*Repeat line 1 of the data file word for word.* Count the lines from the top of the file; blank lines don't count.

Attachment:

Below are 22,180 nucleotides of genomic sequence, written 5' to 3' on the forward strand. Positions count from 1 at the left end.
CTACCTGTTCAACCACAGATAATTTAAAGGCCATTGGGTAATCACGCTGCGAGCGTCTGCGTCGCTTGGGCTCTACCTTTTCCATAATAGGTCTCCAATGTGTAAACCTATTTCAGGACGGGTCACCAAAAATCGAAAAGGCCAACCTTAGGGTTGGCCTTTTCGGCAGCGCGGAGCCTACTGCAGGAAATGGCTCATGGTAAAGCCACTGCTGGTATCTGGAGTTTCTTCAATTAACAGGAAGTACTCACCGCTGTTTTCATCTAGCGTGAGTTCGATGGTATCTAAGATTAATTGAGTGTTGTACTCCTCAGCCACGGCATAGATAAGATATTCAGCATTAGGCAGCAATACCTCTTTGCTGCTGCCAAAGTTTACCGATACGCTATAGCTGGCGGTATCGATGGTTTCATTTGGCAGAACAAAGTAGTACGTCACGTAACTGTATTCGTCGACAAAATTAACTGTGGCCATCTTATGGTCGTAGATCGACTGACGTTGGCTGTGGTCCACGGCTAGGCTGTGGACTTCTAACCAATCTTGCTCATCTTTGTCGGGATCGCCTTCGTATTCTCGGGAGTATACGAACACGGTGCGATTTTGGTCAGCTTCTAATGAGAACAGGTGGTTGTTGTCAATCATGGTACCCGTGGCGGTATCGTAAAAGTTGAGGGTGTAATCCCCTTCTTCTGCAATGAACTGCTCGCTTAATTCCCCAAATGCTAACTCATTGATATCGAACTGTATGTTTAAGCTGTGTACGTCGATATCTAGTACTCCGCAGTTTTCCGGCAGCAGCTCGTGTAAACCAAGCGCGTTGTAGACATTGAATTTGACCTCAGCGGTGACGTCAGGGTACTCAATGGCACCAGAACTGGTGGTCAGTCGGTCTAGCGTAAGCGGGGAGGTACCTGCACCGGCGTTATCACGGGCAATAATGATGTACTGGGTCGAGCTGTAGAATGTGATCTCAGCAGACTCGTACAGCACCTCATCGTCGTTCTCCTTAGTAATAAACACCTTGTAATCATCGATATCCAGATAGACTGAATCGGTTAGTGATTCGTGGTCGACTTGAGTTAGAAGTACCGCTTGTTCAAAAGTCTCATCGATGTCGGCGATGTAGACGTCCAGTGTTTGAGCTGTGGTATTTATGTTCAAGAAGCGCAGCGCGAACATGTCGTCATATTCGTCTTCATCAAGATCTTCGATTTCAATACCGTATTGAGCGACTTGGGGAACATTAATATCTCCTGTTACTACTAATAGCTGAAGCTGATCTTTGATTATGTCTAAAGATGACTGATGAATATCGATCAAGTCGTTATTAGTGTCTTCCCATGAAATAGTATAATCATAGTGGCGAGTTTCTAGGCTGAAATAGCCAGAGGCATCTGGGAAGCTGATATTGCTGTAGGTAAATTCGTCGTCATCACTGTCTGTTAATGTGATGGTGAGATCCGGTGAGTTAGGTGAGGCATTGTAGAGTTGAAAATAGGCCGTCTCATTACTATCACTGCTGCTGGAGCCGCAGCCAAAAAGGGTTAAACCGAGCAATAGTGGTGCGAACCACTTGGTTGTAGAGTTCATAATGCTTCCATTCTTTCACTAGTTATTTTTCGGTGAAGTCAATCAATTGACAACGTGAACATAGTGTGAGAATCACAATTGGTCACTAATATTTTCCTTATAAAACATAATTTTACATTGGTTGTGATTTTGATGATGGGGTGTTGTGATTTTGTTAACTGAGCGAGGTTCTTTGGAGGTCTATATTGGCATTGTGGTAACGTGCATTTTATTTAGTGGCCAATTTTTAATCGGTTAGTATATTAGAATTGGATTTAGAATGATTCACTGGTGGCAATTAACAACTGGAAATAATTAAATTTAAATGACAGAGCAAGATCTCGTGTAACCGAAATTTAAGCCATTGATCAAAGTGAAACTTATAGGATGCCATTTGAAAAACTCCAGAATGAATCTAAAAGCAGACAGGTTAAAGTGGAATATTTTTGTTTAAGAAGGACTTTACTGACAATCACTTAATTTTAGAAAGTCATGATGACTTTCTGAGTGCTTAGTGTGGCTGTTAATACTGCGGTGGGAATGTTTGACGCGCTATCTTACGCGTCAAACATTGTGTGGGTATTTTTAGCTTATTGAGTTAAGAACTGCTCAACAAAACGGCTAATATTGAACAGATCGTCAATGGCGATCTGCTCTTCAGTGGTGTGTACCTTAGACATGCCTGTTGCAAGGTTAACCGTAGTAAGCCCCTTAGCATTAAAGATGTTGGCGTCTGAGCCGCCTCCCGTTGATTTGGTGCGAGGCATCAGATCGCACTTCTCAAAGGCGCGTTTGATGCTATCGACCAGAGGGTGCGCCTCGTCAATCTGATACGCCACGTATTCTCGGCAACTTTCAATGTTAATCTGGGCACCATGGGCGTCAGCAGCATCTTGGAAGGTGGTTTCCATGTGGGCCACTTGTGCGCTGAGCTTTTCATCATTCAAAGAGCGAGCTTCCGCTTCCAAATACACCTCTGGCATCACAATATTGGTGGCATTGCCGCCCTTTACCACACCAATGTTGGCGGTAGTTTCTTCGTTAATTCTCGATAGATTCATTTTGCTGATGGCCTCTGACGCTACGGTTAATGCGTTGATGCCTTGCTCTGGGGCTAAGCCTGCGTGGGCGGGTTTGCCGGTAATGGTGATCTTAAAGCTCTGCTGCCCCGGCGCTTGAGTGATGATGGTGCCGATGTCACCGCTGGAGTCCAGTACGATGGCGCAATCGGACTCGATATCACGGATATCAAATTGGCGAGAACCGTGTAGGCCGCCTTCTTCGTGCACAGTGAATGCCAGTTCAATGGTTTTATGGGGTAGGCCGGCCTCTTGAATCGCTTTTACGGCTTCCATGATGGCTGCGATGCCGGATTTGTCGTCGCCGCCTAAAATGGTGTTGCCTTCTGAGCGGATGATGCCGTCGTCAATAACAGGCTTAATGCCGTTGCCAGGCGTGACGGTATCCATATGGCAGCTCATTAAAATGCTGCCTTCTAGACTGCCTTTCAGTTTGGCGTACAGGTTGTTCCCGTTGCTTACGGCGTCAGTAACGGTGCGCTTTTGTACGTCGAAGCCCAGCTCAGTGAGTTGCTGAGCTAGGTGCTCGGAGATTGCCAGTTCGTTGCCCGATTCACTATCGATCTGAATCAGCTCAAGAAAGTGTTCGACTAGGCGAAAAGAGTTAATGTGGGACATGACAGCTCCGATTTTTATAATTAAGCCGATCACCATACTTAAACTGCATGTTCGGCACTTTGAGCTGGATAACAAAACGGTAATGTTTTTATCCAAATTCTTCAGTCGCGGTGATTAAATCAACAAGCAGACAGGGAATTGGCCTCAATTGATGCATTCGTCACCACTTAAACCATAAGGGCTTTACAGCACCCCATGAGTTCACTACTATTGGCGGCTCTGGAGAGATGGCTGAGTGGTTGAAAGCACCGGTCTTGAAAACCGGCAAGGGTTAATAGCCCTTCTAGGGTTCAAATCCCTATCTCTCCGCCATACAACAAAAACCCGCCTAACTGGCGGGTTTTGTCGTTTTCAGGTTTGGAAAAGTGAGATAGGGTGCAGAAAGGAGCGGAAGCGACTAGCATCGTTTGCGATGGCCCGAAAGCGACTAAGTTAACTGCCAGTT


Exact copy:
Below are 22,180 nucleotides of genomic sequence, written 5' to 3' on the forward strand. Positions count from 1 at the left end.